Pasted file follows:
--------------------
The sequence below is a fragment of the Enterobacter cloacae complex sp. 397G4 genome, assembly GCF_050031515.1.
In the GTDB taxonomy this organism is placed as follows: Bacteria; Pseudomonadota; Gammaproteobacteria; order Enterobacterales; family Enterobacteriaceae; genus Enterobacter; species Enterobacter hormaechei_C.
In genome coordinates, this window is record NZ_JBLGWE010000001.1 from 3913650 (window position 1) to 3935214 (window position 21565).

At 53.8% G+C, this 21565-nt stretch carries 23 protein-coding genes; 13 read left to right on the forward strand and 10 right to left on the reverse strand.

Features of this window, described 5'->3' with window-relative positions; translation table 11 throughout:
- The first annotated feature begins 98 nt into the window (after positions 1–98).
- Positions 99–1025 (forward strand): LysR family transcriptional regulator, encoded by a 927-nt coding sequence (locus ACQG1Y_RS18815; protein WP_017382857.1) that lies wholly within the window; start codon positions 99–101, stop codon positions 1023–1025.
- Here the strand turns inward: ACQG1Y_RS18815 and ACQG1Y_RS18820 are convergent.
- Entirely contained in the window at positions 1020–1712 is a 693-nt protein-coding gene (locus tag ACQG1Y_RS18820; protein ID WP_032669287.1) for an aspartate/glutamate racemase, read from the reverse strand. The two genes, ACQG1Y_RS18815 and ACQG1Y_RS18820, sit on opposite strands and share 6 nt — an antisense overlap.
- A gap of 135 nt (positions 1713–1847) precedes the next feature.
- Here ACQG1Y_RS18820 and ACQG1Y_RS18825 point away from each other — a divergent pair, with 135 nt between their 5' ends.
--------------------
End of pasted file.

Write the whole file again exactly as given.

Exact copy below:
The sequence below is a fragment of the Enterobacter cloacae complex sp. 397G4 genome, assembly GCF_050031515.1.
In the GTDB taxonomy this organism is placed as follows: Bacteria; Pseudomonadota; Gammaproteobacteria; order Enterobacterales; family Enterobacteriaceae; genus Enterobacter; species Enterobacter hormaechei_C.
In genome coordinates, this window is record NZ_JBLGWE010000001.1 from 3913650 (window position 1) to 3935214 (window position 21565).

At 53.8% G+C, this 21565-nt stretch carries 23 protein-coding genes; 13 read left to right on the forward strand and 10 right to left on the reverse strand.

Features of this window, described 5'->3' with window-relative positions; translation table 11 throughout:
- The first annotated feature begins 98 nt into the window (after positions 1–98).
- Positions 99–1025 (forward strand): LysR family transcriptional regulator, encoded by a 927-nt coding sequence (locus ACQG1Y_RS18815; protein WP_017382857.1) that lies wholly within the window; start codon positions 99–101, stop codon positions 1023–1025.
- Here the strand turns inward: ACQG1Y_RS18815 and ACQG1Y_RS18820 are convergent.
- Entirely contained in the window at positions 1020–1712 is a 693-nt protein-coding gene (locus tag ACQG1Y_RS18820; protein ID WP_032669287.1) for an aspartate/glutamate racemase, read from the reverse strand. The two genes, ACQG1Y_RS18815 and ACQG1Y_RS18820, sit on opposite strands and share 6 nt — an antisense overlap.
- A gap of 135 nt (positions 1713–1847) precedes the next feature.
- Here ACQG1Y_RS18820 and ACQG1Y_RS18825 point away from each other — a divergent pair, with 135 nt between their 5' ends.